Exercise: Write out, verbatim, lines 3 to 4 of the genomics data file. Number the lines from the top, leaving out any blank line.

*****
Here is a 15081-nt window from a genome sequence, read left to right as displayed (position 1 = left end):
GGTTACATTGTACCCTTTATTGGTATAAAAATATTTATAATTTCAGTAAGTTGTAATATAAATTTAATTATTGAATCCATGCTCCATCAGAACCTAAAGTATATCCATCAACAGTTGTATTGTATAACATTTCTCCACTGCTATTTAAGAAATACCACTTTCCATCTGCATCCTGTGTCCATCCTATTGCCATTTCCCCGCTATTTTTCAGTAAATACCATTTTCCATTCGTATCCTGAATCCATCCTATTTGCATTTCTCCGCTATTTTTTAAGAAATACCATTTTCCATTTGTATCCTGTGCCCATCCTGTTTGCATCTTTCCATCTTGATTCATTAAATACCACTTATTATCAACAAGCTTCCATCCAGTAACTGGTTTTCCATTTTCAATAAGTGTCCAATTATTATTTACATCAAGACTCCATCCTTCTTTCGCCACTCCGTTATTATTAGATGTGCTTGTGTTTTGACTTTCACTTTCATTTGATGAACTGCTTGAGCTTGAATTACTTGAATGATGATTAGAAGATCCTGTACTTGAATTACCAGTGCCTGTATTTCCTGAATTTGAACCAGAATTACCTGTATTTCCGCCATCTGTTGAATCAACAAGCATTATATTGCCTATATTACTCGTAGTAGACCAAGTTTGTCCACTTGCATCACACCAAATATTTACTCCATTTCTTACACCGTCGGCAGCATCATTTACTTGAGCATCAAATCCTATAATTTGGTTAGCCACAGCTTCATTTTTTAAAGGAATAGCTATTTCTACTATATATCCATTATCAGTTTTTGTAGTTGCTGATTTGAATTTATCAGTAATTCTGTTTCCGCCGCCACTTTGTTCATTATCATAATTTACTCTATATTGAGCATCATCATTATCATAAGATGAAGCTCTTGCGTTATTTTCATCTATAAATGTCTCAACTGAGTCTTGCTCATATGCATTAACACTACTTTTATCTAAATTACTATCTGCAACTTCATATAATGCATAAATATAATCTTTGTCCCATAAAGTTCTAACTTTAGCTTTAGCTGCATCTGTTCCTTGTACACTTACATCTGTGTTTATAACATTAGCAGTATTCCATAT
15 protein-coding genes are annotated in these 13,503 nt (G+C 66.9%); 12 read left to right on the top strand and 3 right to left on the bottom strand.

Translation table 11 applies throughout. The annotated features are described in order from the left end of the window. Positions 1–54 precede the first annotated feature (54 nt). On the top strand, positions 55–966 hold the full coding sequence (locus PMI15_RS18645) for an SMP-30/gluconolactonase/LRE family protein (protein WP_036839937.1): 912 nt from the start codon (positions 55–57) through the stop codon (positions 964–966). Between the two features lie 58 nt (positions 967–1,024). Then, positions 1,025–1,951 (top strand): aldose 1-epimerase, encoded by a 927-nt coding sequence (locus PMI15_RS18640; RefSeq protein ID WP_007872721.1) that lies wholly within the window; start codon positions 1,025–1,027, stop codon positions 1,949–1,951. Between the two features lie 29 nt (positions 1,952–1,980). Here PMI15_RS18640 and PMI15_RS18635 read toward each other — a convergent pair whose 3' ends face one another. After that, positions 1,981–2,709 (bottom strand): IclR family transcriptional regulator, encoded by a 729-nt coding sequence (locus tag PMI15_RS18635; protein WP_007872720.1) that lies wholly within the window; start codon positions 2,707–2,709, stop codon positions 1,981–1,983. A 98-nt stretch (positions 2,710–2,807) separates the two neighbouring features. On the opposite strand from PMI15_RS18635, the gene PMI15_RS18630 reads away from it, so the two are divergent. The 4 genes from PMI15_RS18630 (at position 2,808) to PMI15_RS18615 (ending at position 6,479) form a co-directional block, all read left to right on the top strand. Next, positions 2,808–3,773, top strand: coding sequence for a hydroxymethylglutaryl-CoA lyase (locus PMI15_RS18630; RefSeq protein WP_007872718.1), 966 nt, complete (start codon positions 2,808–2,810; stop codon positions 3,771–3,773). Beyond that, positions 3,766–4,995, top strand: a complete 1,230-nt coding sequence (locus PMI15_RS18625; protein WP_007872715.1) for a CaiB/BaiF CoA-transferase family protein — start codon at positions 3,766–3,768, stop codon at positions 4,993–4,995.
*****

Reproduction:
15 protein-coding genes are annotated in these 13,503 nt (G+C 66.9%); 12 read left to right on the top strand and 3 right to left on the bottom strand.

Translation table 11 applies throughout. The annotated features are described in order from the left end of the window. Positions 1–54 precede the first annotated feature (54 nt). On the top strand, positions 55–966 hold the full coding sequence (locus PMI15_RS18645) for an SMP-30/gluconolactonase/LRE family protein (protein WP_036839937.1): 912 nt from the start codon (positions 55–57) through the stop codon (positions 964–966). Between the two features lie 58 nt (positions 967–1,024). Then, positions 1,025–1,951 (top strand): aldose 1-epimerase, encoded by a 927-nt coding sequence (locus PMI15_RS18640; RefSeq protein ID WP_007872721.1) that lies wholly within the window; start codon positions 1,025–1,027, stop codon positions 1,949–1,951. Between the two features lie 29 nt (positions 1,952–1,980). Here PMI15_RS18640 and PMI15_RS18635 read toward each other — a convergent pair whose 3' ends face one another. After that, positions 1,981–2,709 (bottom strand): IclR family transcriptional regulator, encoded by a 729-nt coding sequence (locus tag PMI15_RS18635; protein WP_007872720.1) that lies wholly within the window; start codon positions 2,707–2,709, stop codon positions 1,981–1,983. A 98-nt stretch (positions 2,710–2,807) separates the two neighbouring features. On the opposite strand from PMI15_RS18635, the gene PMI15_RS18630 reads away from it, so the two are divergent. The 4 genes from PMI15_RS18630 (at position 2,808) to PMI15_RS18615 (ending at position 6,479) form a co-directional block, all read left to right on the top strand. Next, positions 2,808–3,773, top strand: coding sequence for a hydroxymethylglutaryl-CoA lyase (locus PMI15_RS18630; RefSeq protein WP_007872718.1), 966 nt, complete (start codon positions 2,808–2,810; stop codon positions 3,771–3,773). Beyond that, positions 3,766–4,995, top strand: a complete 1,230-nt coding sequence (locus PMI15_RS18625; protein WP_007872715.1) for a CaiB/BaiF CoA-transferase family protein — start codon at positions 3,766–3,768, stop codon at positions 4,993–4,995.